Southern Somerset Local Foods Connection

Project Overview

Project Type: Sustainable Community Innovation
Funds awarded in 2012: $15,000.00
Projected End Date: 12/31/2012
Region: Northeast
State: Maine
Project Leader:
Paula Day
Maine Alternative Agriculture Association

Annual Reports


  • Agronomic: wheat, grass (misc. perennial), hay
  • Fruits: apples, berries (other), berries (blueberries), peaches, berries (strawberries)
  • Nuts: hazelnuts
  • Vegetables: asparagus, beans, beets, broccoli, cabbages, carrots, cucurbits, eggplant, garlic, greens (leafy), leeks, onions, parsnips, peas (culinary), peppers, radishes (culinary), rutabagas, sweet corn, tomatoes, turnips, brussel sprouts
  • Additional Plants: herbs
  • Animals: bees, bovine, poultry, sheep
  • Animal Products: dairy
  • Miscellaneous: mushrooms


  • Animal Production: feed/forage, parasite control, feed formulation, free-range, grazing management, mineral supplements, grazing - multispecies, pasture fertility, pasture renovation, grazing - rotational
  • Crop Production: conservation tillage
  • Education and Training: farmer to farmer, mentoring, on-farm/ranch research, workshop
  • Energy: energy conservation/efficiency
  • Farm Business Management: new enterprise development, marketing management, farm-to-institution, whole farm planning
  • Natural Resources/Environment: biodiversity, soil stabilization, carbon sequestration
  • Pest Management: biological control, botanical pesticides, compost extracts, flame, physical control, row covers (for pests), mulching - vegetative
  • Production Systems: transitioning to organic, agroecosystems
  • Soil Management: composting, green manures, organic matter, soil analysis, nutrient mineralization, soil microbiology, soil physics, soil quality/health
  • Sustainable Communities: infrastructure analysis, leadership development, local and regional food systems, new business opportunities, public participation, urban/rural integration, employment opportunities, social capital, sustainability measures

    Proposal abstract:

    Maine Alternative Agriculture Association is a Maine non-profit organization formed by farmers over a decade ago to develop positive economic models for small farms in Western Maine. It has been funded by the Maine State Planning Office to conduct surveys of farmers in the western portion of the state to determine how many might be interested in pursuing sustainable production methods and in seeking out more lucrative niche markets for their products. It has partnered with Western Mountains Alliance and obtained funds from the Kellogg Foundation to pursue farm-to-school and farm-to-table projects with these farms. In 2008, it received funding from the USDA Rural Development to create a physical location for collection, sale and distribution of these farm products. This facility, which also includes space for a future restaurant to promote local ag products, is nearly complete.

    Project objectives from proposal:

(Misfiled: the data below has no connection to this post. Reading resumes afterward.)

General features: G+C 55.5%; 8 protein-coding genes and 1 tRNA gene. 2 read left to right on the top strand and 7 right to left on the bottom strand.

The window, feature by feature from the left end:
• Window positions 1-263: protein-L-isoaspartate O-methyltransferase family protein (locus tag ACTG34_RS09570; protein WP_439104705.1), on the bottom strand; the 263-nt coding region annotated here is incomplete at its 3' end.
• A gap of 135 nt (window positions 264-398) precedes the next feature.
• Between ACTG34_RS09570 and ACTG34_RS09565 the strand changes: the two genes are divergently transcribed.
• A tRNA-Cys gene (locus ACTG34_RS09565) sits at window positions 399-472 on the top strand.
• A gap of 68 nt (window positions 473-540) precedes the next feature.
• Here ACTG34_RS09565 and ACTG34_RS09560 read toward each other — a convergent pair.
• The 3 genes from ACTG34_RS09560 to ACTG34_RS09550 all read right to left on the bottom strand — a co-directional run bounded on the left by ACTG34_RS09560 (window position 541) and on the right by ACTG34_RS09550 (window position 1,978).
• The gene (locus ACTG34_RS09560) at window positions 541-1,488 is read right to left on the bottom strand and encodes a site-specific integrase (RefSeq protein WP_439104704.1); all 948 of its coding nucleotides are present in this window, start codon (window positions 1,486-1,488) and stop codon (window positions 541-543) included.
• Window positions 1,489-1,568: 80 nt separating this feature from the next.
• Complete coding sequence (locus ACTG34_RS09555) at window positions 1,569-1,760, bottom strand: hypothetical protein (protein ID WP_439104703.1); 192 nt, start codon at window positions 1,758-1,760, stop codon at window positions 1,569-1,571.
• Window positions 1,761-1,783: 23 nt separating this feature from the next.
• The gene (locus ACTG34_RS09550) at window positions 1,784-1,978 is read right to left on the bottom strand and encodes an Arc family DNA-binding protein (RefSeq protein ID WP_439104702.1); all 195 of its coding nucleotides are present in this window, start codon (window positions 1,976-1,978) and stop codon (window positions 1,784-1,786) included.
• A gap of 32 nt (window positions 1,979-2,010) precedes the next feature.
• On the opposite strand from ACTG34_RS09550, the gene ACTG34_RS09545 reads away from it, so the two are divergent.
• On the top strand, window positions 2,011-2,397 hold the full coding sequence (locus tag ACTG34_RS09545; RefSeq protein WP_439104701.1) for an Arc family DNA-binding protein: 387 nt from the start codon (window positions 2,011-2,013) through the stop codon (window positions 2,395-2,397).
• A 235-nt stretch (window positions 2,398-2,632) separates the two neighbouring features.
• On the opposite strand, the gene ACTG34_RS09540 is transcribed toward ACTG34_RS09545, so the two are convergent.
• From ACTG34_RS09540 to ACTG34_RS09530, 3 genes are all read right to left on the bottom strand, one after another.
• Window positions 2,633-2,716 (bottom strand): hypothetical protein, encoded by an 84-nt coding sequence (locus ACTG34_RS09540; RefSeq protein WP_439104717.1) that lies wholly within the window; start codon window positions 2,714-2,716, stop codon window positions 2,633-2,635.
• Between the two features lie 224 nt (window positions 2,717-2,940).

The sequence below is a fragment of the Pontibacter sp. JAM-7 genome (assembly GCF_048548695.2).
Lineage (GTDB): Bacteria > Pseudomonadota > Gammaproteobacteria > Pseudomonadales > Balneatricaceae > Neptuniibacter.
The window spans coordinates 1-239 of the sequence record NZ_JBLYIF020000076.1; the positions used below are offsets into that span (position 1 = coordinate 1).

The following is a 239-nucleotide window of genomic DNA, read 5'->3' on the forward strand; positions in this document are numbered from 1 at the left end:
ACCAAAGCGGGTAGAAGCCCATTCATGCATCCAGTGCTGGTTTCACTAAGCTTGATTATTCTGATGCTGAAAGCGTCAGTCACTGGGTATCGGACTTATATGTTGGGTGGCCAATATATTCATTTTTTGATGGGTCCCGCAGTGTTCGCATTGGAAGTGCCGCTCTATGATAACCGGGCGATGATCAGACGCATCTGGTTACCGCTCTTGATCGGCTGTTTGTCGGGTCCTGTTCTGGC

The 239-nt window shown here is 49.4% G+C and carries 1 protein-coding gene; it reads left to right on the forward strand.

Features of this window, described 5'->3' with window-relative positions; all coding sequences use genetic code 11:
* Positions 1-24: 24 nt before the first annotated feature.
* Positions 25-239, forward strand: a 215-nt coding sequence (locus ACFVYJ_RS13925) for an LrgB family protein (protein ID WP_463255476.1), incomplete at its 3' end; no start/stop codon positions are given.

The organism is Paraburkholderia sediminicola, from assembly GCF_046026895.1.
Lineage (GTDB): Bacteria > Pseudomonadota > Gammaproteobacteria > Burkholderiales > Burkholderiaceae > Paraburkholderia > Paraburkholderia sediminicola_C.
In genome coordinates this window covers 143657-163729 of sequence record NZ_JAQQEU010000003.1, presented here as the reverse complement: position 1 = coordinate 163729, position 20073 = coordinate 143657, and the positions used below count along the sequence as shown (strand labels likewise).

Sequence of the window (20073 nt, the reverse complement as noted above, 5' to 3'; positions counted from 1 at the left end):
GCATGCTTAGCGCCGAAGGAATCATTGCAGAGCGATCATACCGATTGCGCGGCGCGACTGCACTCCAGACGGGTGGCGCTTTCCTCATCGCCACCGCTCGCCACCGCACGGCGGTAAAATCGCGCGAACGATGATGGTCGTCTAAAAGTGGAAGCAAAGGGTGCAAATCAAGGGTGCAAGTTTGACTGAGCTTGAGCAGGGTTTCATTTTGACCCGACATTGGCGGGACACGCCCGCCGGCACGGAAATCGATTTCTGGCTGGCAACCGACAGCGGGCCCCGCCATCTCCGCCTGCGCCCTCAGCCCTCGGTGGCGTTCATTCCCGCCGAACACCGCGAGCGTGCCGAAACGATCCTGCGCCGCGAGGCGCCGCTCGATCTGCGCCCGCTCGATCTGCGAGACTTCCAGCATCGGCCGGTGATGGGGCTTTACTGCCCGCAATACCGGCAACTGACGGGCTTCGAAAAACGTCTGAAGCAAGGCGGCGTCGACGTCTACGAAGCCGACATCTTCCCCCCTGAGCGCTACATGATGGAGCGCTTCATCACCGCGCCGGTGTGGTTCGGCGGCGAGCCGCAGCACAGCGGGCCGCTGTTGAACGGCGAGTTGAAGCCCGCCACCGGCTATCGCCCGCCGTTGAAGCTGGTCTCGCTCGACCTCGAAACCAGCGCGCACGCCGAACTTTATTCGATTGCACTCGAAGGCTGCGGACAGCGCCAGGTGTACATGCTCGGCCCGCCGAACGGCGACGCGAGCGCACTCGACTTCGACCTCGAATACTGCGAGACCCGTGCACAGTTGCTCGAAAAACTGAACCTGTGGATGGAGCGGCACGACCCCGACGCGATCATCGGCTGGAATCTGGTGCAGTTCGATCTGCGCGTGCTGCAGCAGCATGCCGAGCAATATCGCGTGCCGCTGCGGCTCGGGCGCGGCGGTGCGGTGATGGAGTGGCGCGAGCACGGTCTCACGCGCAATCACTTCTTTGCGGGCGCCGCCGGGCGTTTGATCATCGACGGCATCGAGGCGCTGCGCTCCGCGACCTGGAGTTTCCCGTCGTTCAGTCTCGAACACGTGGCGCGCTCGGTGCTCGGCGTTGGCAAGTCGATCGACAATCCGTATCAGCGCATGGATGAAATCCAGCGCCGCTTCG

The first phase of operation will be the creation of a network of farms to supply the facility and a corresponding group of regional food clubs to buy the initial products. This project funded by SARE will allow MA3 to hire a coordinator to make that first season farm-to-consumer connection work, and to hire farm, business and legal consultants, where necessary, to provide necessary professional support. This project will pay a program manager to organize food club member applications and itemize the products indicated by volume estimated; meet with our farmers to decide how best to allocate production; arrange the collection or delivery of product to our facility to correspond with pick-up/delivery times for the food clubs; keep detailed records of production/collection/delivery schedules, bottle-necks, and inefficiencies; follow the process through the busiest growing season and produce a report of the first year of operation. The spring/summer of 2012 will provide the training ground: meetings with potential food club members to collect information on their buying needs; multiple meetings with farmers to develop production profiles. The project manager will also develop legally binding production contracts to clarify the production obligations and payment schedules between MA3 and the farmers. In addition, the manager will arrange for consultants as necessary to meet with the farmers – for example, farm/soil consultants for pasture raised livestock, legal, accounting and insurance experts to advise on best methods for managing the new business model. MA3 works closely with Heart of Maine RC&D Area, Inc., to promote educational seminars (such as HOM’s annual Soils Conference) for farmers. The progress of the Southern Somerset Local Foods Connection is already being disseminated to a large mailing list of farms throughout Maine and the details of this Project specifically will also be sent out to them.

    Any opinions, findings, conclusions, or recommendations expressed in this publication are those of the author(s) and do not necessarily reflect the view of the U.S. Department of Agriculture or SARE.